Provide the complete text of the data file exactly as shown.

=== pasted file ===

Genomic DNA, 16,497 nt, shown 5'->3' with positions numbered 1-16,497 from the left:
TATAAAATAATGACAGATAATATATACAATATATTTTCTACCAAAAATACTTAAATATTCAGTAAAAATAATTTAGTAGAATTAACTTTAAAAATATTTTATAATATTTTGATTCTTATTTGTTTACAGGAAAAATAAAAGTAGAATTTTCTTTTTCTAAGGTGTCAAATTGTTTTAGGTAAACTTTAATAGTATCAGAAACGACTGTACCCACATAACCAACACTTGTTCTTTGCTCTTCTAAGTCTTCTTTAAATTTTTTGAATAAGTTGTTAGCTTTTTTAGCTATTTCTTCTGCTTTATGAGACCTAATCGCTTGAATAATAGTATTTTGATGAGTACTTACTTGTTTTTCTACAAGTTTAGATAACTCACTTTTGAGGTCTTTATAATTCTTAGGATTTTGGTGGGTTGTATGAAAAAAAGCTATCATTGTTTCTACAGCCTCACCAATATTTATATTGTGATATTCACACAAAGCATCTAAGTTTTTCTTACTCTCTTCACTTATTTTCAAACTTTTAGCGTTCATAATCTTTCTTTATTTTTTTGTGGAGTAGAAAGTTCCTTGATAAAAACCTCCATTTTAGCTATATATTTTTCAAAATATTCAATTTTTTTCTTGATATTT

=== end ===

Genomic DNA, 16,497 nt, shown 5'->3' with positions numbered 1-16,497 from the left:
TATAAAATAATGACAGATAATATATACAATATATTTTCTACCAAAAATACTTAAATATTCAGTAAAAATAATTTAGTAGAATTAACTTTAAAAATATTTTATAATATTTTGATTCTTATTTGTTTACAGGAAAAATAAAAGTAGAATTTTCTTTTTCTAAGGTGTCAAATTGTTTTAGGTAAACTTTAATAGTATCAGAAACGACTGTACCCACATAACCAACACTTGTTCTTTGCTCTTCTAAGTCTTCTTTAAATTTTTTGAATAAGTTGTTAGCTTTTTTAGCTATTTCTTCTGCTTTATGAGACCTAATCGCTTGAATAATAGTATTTTGATGAGTACTTACTTGTTTTTCTACAAGTTTAGATAACTCACTTTTGAGGTCTTTATAATTCTTAGGATTTTGGTGGGTTGTATGAAAAAAAGCTATCATTGTTTCTACAGCCTCACCAATATTTATATTGTGATATTCACACAAAGCATCTAAGTTTTTCTTACTCTCTTCACTTATTTTCAAACTTTTAGCGTTCATAATCTTTCTTTATTTTTTTGTGGAGTAGAAAGTTCCTTGATAAAAACCTCCATTTTAGCTATATATTTTTCAAAATATTCAATTTTTTTCTTGATATTT